The house sat just off Lake Street. It was big — not Hardwick House big, but eighteenth century “big enough for a family of eight, plus servants” big.
I’d heard somewhere that back then, people built the larger houses on main roads, and at the ends of side streets just off the main roads. It was easier to catch the trolley that way, making the houses more desirable, and thus they were built for people who were better off.
Sometime between now and then, that changed. Houses near factories, warehouses, and moving freight trains weren’t for people with money anymore.
Not to mention the fact that Grand Lake hadn’t had a working trolley system in ninety years.
Anyway, whatever family had had the house built probably wouldn’t have recognized the place. Other owners had subdivided it into apartments, rented it to anyone who could pay the deposit, and painted it purple.
It could have looked nice. Two stories tall, it had big windows, took up as much space as the two houses next to it, and had a wide porch that stretched the length of the front. At the same time, the front yard had big spots of dirt surrounded by grass and weeds. While flying there, I’d noticed that most of the back yard had been turned into a parking lot for the residents.
Even in the twilight, the house didn’t look good.
Interestingly, it was the worst looking house on the block. Despite the factories, the rest of that neighborhood had been kept up. I’d noticed grills, swing sets in backyards, and some newer cars when I’d been flying over.
It made me worry a little bit though. What happened if the people inside came out with guns blazing, spraying bullets everywhere? Houses weren’t bulletproof.
Unfortunately, I didn’t have the chance to do anything about it.
Smoke followed them out.
They started firing at Cassie as one, and she put her head down below the top of the windscreen. Bullets bounced off it, ricocheting into the yard, but not for very long.
Bolts of red lightning rained down on them from the sky, making their bodies jerk spastically as they fell.
If it had ended there, the plan would have worked perfectly.
+++They’re going out all at once!+++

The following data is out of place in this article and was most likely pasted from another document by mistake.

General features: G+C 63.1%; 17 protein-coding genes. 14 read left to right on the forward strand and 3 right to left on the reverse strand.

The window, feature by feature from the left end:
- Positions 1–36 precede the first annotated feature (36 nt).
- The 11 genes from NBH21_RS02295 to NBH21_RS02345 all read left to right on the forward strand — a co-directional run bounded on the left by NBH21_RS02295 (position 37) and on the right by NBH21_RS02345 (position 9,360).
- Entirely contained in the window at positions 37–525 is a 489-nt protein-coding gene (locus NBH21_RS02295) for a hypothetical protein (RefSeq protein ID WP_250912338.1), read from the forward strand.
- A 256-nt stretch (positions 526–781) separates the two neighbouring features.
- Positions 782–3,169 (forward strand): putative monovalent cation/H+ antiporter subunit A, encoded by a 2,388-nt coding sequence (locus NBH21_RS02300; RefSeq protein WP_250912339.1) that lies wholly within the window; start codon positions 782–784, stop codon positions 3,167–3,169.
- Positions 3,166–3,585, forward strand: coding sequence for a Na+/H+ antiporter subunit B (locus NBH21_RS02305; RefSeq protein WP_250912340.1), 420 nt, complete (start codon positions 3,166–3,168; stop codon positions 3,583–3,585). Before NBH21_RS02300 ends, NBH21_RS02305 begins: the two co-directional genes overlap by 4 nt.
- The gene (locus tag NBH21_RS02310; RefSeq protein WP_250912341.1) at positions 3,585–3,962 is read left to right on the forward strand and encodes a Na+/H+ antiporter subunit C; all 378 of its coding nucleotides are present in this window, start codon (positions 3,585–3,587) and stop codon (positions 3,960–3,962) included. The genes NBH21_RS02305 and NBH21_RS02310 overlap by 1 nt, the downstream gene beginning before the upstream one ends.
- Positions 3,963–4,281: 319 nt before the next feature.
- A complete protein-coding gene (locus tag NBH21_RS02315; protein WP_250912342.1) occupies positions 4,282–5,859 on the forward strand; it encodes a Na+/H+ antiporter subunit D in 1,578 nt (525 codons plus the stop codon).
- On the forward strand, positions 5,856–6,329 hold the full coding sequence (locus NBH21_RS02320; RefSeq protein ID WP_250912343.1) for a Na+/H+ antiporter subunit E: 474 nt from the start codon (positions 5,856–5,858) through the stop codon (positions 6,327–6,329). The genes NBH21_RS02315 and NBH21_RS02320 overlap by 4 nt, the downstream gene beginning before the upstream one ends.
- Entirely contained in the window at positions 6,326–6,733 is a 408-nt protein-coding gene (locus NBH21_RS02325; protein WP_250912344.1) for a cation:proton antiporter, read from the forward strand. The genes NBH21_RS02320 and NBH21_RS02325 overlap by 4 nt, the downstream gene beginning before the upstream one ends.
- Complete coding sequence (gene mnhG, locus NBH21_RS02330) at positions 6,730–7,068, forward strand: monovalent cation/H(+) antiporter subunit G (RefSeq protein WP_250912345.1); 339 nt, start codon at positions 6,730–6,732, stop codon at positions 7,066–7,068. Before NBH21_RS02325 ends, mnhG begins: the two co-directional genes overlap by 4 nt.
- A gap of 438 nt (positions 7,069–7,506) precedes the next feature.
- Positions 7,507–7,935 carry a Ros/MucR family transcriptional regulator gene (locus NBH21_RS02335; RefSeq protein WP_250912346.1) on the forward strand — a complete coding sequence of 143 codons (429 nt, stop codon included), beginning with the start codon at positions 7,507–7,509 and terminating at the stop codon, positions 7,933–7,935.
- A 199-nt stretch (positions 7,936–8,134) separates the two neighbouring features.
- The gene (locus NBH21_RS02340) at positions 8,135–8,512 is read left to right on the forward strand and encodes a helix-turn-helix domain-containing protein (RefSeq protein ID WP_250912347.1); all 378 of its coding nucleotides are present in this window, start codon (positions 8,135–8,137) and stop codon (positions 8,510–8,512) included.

From Jaclyn’s side of the house came the snap and crash of boards breaking. On other side, glass shattered.
We knew what we had to cover. Red Legacy went to help Jaclyn. Vaughn and I flew toward the side with shattered glass. Daniel stayed in place, observing who needed help most, ready to pass information along to Cassie and Shannon.
I descended as Vaughn sent a blast of white lightning down toward the people jumping out of the window, appearing only as they left Shannon’s wall of darkness.
There were six of them. Just like the people in front, they wore black body armor, and carried sub-machine guns. I recognized the guy with burning hands.
They were well trained. Despite the lightning, they kept calm and aimed their guns upward — well, except for one guy.
A pudgy, red haired man raised up his hand, and drew the lightning in.
It wrapped around his arm from all directions and disappeared.
The bullets hit me, and I felt them, but I dropped until I touched the ground. Then I fired a blast of the sonics.
That stopped the bullets for a moment. I took advantage of it to punch a couple people in the face.
They went down.
The pudgy, guy pointed his hand at me, and electricity bridged the gap between us. Of course, if Grandpa had designed the suit to handle anything, he’d designed it to handle lightning.
I blasted away with the sonics, hoping the noise would distract him long enough.
He held his hands up, blocking his face, and then sent back a less powerful version of my own sonic wail. It didn’t hurt me, but something else did.
The guy with the burning hands ran up and grabbed my right forearm where the sonic device hung. The heat became instantly painful. Meanwhile a red dot in the helmet readouts warned me that I risked losing suit integrity. Then it told me I’d just lost the right arm sonic.
Better that than my arm.
I dug my encased fingers into the palm of my left gauntlet, pressing the button that engaged the rocketpack, and shot upward. He hung on until he got five feet into the air.
Then he dropped.
Wind hit the group of them near where I’d been, knocking them to the ground, and pushing me toward the front of the house.
I became level with the house’s roof soon afterward, finding Vaughn standing on the edge.
For a moment, I thought the wind he’d created would take care of them. One of them tried to stand, it blew him ten feet before he stretched out, and lay on the ground. They couldn’t fire their guns, and even if they did, the bullets wouldn’t have flown straight.
Engaging the helmet’s speaker, I shouted, “Put down your weapons.”
They didn’t. The pudgy guy grabbed the leg of the guy with the burning hands. The man raised his right hand, and suddenly I could feel heat and see the helmet readout of the temperature climb.
Vaughn flew backwards, away from the edge, as that side of the house burst into flame.
I followed, mentally adding “energy absorption” and “energy boost” to the list of powers I didn’t much like.